I was in Austin a couple weeks ago for the second Texas Decision Theory Workshop, which was a lot of fun. It was a fairly small group, and some interesting topics I didn’t know much about were discussed. In particular, there was a lot of discussion (primarily by Sahotra Sarkar and Carl Wagner) about decision making with imprecise probabilities. There was also a lot of discussion of multiple-criteria decision making. My friend Alex Moffett discussed the impossibility theorems of Arrow, and Gibbard and Satterthwaite – he mentioned an analogy between multiple-agent decision making (as in the traditional presentations of these theorems) and multiple-criteria decision making, suggesting that in this context at least, the “independence of irrelevant alternatives” criterion really is important. And Mike Titelbaum presented some of his work on generalized versions of conditionalization as constraints on rational agents even under forgetting.

I talked about some of the things I discussed earlier this summer, but with more of a worked-out formalism for describing the decision apparatus (and constructing stronger decision theories out of weaker ones). I was surprised to see that some of this formalism that I developed for infinitary cases seems to resemble some of the formalisms for imprecise probabilities! I’ll have to look into this more to see how they really connect.

Dominance and Decisions

21 07 2006

I’ve finally posted slides from the talk that I gave at Stanford and a couple times in Australia in the last couple months. (Each of the talks was somewhat shorter than this whole set of slides – I’ve combined them all here.) I discuss some ideas about putting decision theory on new foundations in order to better deal with some problematic cases due to Alan Hájek and others, and in the process get a slightly more unified account of the Two-Envelope Paradox and some others. Of course, my theory’s not fully worked out yet, so comments and criticism are certainly welcome!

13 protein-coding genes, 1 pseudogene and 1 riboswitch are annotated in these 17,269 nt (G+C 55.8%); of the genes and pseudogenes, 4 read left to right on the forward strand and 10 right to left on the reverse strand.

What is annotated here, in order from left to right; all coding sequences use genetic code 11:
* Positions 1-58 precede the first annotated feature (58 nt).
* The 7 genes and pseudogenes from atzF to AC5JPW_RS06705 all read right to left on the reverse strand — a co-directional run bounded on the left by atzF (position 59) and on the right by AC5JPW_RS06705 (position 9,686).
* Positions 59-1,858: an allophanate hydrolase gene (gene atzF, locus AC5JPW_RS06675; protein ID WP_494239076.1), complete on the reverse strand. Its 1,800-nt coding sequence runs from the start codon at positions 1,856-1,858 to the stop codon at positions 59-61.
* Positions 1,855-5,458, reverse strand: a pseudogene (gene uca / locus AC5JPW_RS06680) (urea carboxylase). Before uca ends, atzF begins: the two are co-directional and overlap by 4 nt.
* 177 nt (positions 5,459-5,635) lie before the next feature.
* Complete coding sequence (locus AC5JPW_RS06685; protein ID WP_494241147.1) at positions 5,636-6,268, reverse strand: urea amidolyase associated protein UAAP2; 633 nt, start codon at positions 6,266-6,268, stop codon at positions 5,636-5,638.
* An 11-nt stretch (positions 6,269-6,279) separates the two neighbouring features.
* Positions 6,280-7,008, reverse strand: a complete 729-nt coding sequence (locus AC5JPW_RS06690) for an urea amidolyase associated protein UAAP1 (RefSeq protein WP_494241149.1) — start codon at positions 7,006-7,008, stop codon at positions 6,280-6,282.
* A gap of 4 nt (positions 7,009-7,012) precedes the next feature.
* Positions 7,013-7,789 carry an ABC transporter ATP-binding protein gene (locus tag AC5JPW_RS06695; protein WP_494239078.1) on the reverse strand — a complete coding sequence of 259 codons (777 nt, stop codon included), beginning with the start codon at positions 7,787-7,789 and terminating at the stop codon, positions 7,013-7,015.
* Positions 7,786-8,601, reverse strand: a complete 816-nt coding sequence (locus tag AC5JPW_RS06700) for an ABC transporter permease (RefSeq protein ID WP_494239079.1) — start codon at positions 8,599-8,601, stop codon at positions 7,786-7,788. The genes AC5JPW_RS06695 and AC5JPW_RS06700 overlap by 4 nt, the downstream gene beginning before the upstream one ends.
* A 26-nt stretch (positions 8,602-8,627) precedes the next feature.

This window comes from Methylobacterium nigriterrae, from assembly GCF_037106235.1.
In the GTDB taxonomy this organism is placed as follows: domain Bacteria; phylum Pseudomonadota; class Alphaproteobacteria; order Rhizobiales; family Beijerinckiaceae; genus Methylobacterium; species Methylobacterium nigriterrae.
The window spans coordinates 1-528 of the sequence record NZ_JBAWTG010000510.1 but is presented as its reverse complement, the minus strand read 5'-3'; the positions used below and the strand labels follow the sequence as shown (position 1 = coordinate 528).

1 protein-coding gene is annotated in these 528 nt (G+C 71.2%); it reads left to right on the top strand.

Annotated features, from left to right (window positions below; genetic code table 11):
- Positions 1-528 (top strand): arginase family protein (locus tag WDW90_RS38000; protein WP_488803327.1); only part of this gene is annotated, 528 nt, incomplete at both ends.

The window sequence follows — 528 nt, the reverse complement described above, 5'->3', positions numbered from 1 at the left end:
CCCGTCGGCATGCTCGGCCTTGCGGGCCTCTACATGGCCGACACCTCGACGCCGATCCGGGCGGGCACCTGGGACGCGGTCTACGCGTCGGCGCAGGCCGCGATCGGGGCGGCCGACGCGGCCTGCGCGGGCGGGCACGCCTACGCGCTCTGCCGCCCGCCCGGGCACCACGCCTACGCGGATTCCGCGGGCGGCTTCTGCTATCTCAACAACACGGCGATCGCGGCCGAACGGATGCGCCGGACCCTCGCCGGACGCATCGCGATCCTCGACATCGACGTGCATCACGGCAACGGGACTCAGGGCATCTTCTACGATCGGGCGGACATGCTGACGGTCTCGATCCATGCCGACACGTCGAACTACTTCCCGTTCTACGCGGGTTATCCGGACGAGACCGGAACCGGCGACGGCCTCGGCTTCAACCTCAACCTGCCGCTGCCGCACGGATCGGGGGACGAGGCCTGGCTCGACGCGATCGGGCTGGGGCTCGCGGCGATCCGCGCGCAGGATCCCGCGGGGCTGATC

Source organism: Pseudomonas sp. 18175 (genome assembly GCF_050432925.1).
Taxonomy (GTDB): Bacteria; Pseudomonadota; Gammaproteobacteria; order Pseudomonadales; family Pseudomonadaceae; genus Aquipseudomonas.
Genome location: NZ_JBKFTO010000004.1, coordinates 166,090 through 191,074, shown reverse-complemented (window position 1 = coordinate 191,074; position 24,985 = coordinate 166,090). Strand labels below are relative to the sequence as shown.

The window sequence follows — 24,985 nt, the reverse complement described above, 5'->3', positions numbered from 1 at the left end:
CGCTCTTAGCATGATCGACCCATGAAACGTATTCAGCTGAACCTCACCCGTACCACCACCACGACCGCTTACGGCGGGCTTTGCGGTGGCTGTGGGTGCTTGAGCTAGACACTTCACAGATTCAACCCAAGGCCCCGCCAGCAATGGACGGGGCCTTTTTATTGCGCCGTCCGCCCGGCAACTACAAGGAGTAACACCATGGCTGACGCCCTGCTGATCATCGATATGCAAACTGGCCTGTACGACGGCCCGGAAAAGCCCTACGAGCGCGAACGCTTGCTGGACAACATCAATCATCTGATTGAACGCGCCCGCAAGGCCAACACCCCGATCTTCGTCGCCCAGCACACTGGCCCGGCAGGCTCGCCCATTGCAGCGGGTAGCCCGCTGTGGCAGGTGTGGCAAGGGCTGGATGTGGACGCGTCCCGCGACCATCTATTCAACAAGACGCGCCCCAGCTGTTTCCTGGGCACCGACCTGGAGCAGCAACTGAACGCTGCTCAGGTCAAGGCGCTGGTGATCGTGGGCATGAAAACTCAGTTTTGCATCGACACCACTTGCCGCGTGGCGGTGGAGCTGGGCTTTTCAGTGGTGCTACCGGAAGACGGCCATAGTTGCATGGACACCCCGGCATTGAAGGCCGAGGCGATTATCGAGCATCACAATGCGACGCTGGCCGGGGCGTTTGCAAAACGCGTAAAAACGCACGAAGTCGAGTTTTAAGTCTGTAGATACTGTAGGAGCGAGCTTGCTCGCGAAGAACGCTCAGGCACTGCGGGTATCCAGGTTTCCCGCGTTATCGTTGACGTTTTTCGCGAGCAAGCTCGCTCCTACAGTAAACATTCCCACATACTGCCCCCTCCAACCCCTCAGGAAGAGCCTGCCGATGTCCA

Melbourne Visit

18 06 2006

Liek Richard before me (and myself last year), I had a nice visit in Melbourne. Unfortunately, it was fairly short because the tickets were more expensive at other times. It’s amazing how helpful it can be to explain your ideas to someone who isn’t working immediately in the same field – I got some useful ideas from my conversations with Greg and Zach that I spent some time writing up yesterday. In some sense they’re just points about how to present some of the ideas, but the right way to present and link ideas is certainly an extremely large part of the advances in most good work (if not 90% of the progress).

Anyway, so that this post has some slight amount of content itself, here is a link my boyfriend sent me to a talk by psychologist Daniel Gilbert on decision theory, and how people are often bad at estimating both probabilities and utilities. I find it particularly interesting because I’m talking on Tuesday about decision theory here in Canberra (I’ll be repeating it at the AAP in a couple weeks, and I gave a version a few weeks ago at Stanford as well). But also, it’s interesting that someone could be talking about this stuff to a general audience at South by Southwest (which apparently is much more than just a music festival).

Discontinuities in States and Actions

13 06 2006

(The ideas in this post originate in several conversations with Alan Hájek and Aidan Lyon.)

In chapter 15 of his big book on probability, E. T. Jaynes said “Not only in probability theory, but in all mathematics, it is the careless use of infinite sets, and of infinite and infinitesimal quantities, that generates most paradoxes.” (By “paradox”, he means “something which is absurd or logically contradictory, but which appears at first glance to be the result of sound reasoning. … A paradox is simply an error out of control; i.e. one that has trapped so many unwary minds that it has gone public, become institutionalized in our literature, and taught as truth.” His position is somewhat unorthodox, hinting that in some sense all of infinite set theory (and many classic examples in probability theory) is made up of this sort of paradox. But I th ink a lot of what he says in the chapter is useful, and I intend to study it more to see what it says about the particular infinities and zeroes that I’ve been worrying about in probability theory.

His recommendation of what to do is as follows: